Dealing with an old gas fire and what to replace it with?

Discussion in 'Plumbers' Talk' started by SteveMJ, Feb 20, 2014.

  1. SteveMJ

    SteveMJ Member

    Hello guys,

    I would appreciate some advice as to what can replace an existing gas fire, perhaps a wood burning stove?

    This gas fire is in a house my son and I have refurbished. It has never been used or attempted to be used in the time he had owned the property (~2 years). I presume it is a Baxi Bermuda as the control on the top says so (see photograph) but no other words on it as and it may have a back boiler, as water pipes (disconnected before his house ownership) are boxed in beside the chimney breast. .

    Where it is situated had a large big ventilation hole in the corner that is now blocked off (damn big draft from it!!), that I presume was needed for this fire. Is that probable?

    I think there is a working chimney as I’ve heard the wind whistle down it.

    So my questions are:

    · Do I need a Gas safe fitter to disconnect the fire from the gas supply? It seems safest to me.

    · When I remove the old fire what can/should I do with the flue? This may depend on what replaces it?

    · My son & girly want a wood burning stove. Apart from the purchase what is required regards flue and room ventilation?

    · Is fitting a wood burning stove a straight forward job for a DIYer?

    · Lastly is there any value in a second hand old gas fire or just scrap?

    Many thanks for your help and advice,


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  2. tom.plum

    tom.plum Screwfix Select

    1. yes you need a gasasge to disconnect it,
    2. the flue will be a flu-liner corrugated tin thing, if you want a wood burner it will have to come out,
    3. the woodburner will need a more robust flue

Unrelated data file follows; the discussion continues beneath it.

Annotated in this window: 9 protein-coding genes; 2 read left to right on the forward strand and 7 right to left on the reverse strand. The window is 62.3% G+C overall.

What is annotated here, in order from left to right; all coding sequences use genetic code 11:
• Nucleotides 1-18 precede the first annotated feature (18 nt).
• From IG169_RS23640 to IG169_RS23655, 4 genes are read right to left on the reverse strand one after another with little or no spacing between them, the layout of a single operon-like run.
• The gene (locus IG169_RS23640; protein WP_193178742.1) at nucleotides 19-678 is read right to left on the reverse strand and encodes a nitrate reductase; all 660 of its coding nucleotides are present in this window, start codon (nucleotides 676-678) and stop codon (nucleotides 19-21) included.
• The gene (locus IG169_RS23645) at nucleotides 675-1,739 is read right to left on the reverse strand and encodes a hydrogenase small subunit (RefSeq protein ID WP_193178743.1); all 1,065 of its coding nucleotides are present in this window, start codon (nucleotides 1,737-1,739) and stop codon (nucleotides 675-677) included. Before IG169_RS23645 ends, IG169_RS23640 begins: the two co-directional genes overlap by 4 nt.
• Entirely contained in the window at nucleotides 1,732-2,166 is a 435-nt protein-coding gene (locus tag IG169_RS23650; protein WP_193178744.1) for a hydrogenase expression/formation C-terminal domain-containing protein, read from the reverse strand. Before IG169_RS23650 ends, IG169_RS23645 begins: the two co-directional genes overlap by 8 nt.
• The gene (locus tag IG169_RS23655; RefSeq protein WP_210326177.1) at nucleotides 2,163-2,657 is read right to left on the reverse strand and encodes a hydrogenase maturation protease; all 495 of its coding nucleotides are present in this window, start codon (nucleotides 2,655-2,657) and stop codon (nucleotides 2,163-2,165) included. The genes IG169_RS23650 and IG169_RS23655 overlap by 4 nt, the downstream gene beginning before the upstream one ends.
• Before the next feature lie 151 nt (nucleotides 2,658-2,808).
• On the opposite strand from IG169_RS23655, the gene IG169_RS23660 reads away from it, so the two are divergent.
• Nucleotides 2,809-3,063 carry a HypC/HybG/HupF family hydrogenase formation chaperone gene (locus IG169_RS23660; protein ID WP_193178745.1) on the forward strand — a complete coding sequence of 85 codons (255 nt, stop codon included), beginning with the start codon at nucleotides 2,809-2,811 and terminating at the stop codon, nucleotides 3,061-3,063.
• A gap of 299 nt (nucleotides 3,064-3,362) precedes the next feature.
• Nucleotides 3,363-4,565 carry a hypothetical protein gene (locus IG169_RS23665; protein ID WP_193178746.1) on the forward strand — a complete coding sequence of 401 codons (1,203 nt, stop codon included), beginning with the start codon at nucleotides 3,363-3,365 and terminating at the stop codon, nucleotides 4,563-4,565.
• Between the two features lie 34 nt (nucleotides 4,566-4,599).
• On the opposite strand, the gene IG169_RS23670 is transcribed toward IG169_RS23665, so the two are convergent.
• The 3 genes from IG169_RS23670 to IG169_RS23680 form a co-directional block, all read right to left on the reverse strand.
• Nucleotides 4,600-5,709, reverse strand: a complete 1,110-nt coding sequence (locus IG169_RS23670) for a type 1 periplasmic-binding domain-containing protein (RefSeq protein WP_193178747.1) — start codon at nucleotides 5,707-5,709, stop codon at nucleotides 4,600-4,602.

4. the flue will depent on your existing chimney, you need to get it checked by a qualified solid fuel installer
    5.fitting the wood burner is easy as long as the flue is fitted and tested by the qualified man.
  3. SteveMJ

    SteveMJ Member

    Cheers Tom,

    Can you guess a rough cost for the flue checking? And the cost of a more robust liner (I presume I could fit that - I helped my Dad do that when I was about 13; in 1968).

    Thanks, Steve
  4. Dave does Gas

    Dave does Gas Well-Known Member

    Best way I see for you to proceed is to get the BBU de-commissioned if its not already, If your able, you remove and dispose of the old boiler, fire and flue liner. You'll need access to you roof to do this, whilst your there check that you still have a chimney, many were removed to fit the GC1 terminal for the BBU. What I would then do is call in a couple of solid fuel companies for a survey, which they should do free of charge and discuss with them the next steps. As regards you fitting the flue, forget it, even burning wood can produce carbon monoxide so no reputable company would even consider you doing it for them. The BBU and fire may fetch you about a tenner at the scrappies.